Anglo-Scottish War (1542–1549)
PRINCIPAL COMBATANTS: England vs. Scotland
PRINCIPAL THEATER(S): Scotland
MAJOR ISSUES AND OBJECTIVES: In continuation of longterm
conflict, England’s King Henry VIII attempted to
assert suzerainty over Scotland.
OUTCOME: Temporary occupation of Edinburgh, but no
APPROXIMATE MAXIMUM NUMBER OF MEN UNDER ARMS:
England, 16,000; Scotland, 23,000
CASUALTIES: At the culminating Battle of Pinkie, 6,500
Scottish were killed, wounded, or captured; the English
suffered approximately 500 casualties.
TREATIES: None with Scotland; 1549 treaty between
France and England brought a de facto end to hostilities
in Scotland as well.
Henry VIII (1491–1547) of England attempted to arrange
a marital union that would, at last, unite England and
Scotland. These plans collapsed after Ireland offered its
crown to Scotland. Thus provoked, Henry renewed war
with Scotland by boldly declaring himself Scottish overlord.
He backed up this illegal claim with an invasion of
Cumberland, which culminated in the November 25,
1542, Battle of Solway Moss. Here a numerically superior
Scottish force attempted to defend against English
invaders. Poorly led and wracked by mutinies, the Scottish
were routed by the English. Broken in health, King James
V (1512–42) died very shortly after the disastrous defeat,
and the Scottish crown passed to his only child, Mary
In the meantime, Henry VIII’s army pressed on to
Edinburgh, storming it in 1544 and, in what the Scottish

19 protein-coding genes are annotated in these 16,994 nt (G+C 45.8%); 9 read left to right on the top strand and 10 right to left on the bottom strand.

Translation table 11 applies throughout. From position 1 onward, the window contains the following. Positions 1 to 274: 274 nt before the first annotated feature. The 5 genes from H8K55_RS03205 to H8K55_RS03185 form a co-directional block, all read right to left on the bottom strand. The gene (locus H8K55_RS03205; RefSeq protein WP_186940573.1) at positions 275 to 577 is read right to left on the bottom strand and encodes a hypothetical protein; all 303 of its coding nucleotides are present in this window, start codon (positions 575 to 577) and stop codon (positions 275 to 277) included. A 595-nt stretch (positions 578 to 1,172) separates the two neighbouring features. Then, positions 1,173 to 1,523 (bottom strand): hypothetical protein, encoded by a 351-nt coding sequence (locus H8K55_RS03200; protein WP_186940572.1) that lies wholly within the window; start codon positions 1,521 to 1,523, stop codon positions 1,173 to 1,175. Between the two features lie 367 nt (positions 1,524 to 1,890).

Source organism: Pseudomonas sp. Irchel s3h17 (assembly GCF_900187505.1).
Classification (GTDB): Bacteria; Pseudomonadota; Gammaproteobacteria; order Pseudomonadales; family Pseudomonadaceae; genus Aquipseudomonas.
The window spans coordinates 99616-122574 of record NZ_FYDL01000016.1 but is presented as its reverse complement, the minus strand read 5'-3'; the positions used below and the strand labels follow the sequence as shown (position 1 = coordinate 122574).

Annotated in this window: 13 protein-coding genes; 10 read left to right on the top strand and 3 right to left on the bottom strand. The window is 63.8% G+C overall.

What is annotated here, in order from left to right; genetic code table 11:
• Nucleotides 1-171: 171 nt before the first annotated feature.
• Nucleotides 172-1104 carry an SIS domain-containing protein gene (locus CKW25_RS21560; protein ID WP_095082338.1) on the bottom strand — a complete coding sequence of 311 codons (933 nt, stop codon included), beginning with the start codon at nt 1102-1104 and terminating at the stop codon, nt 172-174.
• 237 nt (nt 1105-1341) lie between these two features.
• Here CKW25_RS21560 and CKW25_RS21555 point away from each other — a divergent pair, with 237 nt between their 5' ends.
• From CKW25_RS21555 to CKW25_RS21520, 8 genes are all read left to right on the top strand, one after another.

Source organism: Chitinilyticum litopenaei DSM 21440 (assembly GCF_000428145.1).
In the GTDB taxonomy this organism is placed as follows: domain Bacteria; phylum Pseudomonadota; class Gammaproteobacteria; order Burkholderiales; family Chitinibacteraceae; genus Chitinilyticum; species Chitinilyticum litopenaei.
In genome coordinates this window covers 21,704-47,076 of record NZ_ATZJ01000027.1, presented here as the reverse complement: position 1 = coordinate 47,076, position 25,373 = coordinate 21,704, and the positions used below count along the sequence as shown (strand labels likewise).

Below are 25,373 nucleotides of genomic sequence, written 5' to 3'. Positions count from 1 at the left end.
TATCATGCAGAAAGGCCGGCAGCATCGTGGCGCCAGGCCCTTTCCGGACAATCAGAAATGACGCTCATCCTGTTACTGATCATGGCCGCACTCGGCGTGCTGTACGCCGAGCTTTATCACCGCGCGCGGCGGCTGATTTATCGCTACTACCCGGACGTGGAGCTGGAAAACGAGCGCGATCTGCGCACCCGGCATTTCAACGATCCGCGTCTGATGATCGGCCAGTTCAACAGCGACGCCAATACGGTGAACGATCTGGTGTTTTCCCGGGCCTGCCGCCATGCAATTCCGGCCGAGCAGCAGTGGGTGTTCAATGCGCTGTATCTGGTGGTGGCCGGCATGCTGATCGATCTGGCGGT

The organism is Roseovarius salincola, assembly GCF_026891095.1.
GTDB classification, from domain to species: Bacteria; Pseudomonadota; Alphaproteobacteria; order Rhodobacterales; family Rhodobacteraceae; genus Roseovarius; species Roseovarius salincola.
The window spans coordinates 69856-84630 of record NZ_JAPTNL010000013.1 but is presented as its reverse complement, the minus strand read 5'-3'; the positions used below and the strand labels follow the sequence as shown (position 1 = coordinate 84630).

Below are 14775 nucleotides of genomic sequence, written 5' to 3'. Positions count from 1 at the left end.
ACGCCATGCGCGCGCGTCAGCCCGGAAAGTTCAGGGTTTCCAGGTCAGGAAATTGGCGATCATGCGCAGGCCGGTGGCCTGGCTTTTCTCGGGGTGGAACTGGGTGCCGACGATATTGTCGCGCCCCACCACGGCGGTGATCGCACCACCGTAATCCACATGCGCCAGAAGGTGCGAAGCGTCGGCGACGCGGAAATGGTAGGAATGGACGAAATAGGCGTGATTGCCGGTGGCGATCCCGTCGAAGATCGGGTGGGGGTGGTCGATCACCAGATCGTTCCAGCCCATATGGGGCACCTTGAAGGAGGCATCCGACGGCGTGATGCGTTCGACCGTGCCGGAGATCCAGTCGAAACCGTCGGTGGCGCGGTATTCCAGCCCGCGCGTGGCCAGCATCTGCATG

called the “Rough Wooing,” sacked the town. Despite the
almost total destruction of Edinburgh, the Scottish refused
Henry VIII next attempted to strike a deal with Scottish
dissidents (1545), without success. A renewed invasion led
by Edward Seymour (c. 1500–52), duke of Somerset, followed.
Somerset’s 16,000 men were met by a 23,000-man
Scottish force led by Mary’s regent, James Hamilton
(1516–75), earl of Arran. The Battle of Pinkie was fought
at the River Esk on the Firth of Forth on September 10,
1547. Although substantially outnumbered, Somerset’s
force possessed better cavalry and artillery in addition to a
contingent of arquebusiers. Offshore, he was supported by
an English fleet under the command of Lord Edward Clinton
(1512–85). The result was a Scottish rout: while the
English lost perhaps 500 men, the Scottish suffered 6,500
casualties, including dead and wounded, and 1,500 prisoners
of war. Henry died four months later on January 28,
Although decisive, the English victory at Pinkie did
not result in the subjugation of Scotland as, once again,
the English lacked forces sufficient to occupy the country.
Henry’s son, Edward VI (1537–53), succeeded to the
throne, but real power passed to the old king’s brother-inlaw,
the duke of Somerset. As regent, Edward Seymour
proved neither far-sighted nor shrewd, and his many enemies
in the ruling elite blamed him, not Henry, for having
embroiled the country in a war with Scotland as well as
France (see ANGLO-FRENCH WAR [1542–1546]). He was
arrested and stripped of office in an October 1549 palace
coup, which effectively ended the hostilities for the
moment with Scotland. Seymour was executed two and a
half years later for treason.
See also ANGLO-SCOTTISH WAR (1513).
Further reading: David Ditchburn, Scotland and
Europe: The Medieval Kingdom and Its Contacts with Christendom,
c. 1214–1545 (East Linton, U.K.: Tuckwell, 2001);
Richard Glen Eaves, Henry VIII and James V’s Regency,
1524–1528: A Study in Anglo-Scottish Diplomacy (Lanham,
Md.: University Press of America, 1987); Rosalind Mitchison,
A History of Scotland, 3rd ed. (London and New York:
Routledge, 2002); Raymond Campbell Paterson, My
Wound Is Deep: A History of the Anglo-Scottish Wars (Edinburgh:
John Donald Publishers, 1997); Gervase Phillips,
The Anglo-Scottish Wars, 1513–1550 (Woodbridge, U.K.:
Boydell Press, 1999).